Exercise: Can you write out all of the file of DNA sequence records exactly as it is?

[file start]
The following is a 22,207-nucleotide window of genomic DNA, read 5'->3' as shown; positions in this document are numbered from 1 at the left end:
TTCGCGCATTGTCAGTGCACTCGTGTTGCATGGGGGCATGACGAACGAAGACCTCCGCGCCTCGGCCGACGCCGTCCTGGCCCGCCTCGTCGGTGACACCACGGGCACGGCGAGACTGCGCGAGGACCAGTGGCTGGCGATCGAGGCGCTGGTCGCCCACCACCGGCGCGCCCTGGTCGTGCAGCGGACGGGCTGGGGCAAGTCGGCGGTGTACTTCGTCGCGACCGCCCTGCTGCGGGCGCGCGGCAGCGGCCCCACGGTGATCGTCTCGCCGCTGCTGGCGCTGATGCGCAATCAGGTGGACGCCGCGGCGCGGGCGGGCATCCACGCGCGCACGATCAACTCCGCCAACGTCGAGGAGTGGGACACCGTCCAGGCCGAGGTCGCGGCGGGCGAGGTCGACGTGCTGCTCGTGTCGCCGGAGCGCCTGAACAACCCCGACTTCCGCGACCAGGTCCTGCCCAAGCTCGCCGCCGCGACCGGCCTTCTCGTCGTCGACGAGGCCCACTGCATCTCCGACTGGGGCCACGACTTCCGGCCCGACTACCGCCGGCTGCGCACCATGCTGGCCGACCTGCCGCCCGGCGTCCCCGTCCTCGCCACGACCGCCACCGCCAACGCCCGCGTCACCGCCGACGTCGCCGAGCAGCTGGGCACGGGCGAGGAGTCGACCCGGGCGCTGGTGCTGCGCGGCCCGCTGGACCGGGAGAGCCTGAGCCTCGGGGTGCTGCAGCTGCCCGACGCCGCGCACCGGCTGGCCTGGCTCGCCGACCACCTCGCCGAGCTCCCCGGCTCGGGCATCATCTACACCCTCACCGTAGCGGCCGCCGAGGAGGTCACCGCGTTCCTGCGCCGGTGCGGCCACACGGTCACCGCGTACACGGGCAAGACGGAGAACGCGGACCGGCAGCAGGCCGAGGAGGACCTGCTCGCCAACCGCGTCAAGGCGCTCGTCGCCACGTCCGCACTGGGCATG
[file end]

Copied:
The following is a 22,207-nucleotide window of genomic DNA, read 5'->3' as shown; positions in this document are numbered from 1 at the left end:
TTCGCGCATTGTCAGTGCACTCGTGTTGCATGGGGGCATGACGAACGAAGACCTCCGCGCCTCGGCCGACGCCGTCCTGGCCCGCCTCGTCGGTGACACCACGGGCACGGCGAGACTGCGCGAGGACCAGTGGCTGGCGATCGAGGCGCTGGTCGCCCACCACCGGCGCGCCCTGGTCGTGCAGCGGACGGGCTGGGGCAAGTCGGCGGTGTACTTCGTCGCGACCGCCCTGCTGCGGGCGCGCGGCAGCGGCCCCACGGTGATCGTCTCGCCGCTGCTGGCGCTGATGCGCAATCAGGTGGACGCCGCGGCGCGGGCGGGCATCCACGCGCGCACGATCAACTCCGCCAACGTCGAGGAGTGGGACACCGTCCAGGCCGAGGTCGCGGCGGGCGAGGTCGACGTGCTGCTCGTGTCGCCGGAGCGCCTGAACAACCCCGACTTCCGCGACCAGGTCCTGCCCAAGCTCGCCGCCGCGACCGGCCTTCTCGTCGTCGACGAGGCCCACTGCATCTCCGACTGGGGCCACGACTTCCGGCCCGACTACCGCCGGCTGCGCACCATGCTGGCCGACCTGCCGCCCGGCGTCCCCGTCCTCGCCACGACCGCCACCGCCAACGCCCGCGTCACCGCCGACGTCGCCGAGCAGCTGGGCACGGGCGAGGAGTCGACCCGGGCGCTGGTGCTGCGCGGCCCGCTGGACCGGGAGAGCCTGAGCCTCGGGGTGCTGCAGCTGCCCGACGCCGCGCACCGGCTGGCCTGGCTCGCCGACCACCTCGCCGAGCTCCCCGGCTCGGGCATCATCTACACCCTCACCGTAGCGGCCGCCGAGGAGGTCACCGCGTTCCTGCGCCGGTGCGGCCACACGGTCACCGCGTACACGGGCAAGACGGAGAACGCGGACCGGCAGCAGGCCGAGGAGGACCTGCTCGCCAACCGCGTCAAGGCGCTCGTCGCCACGTCCGCACTGGGCATG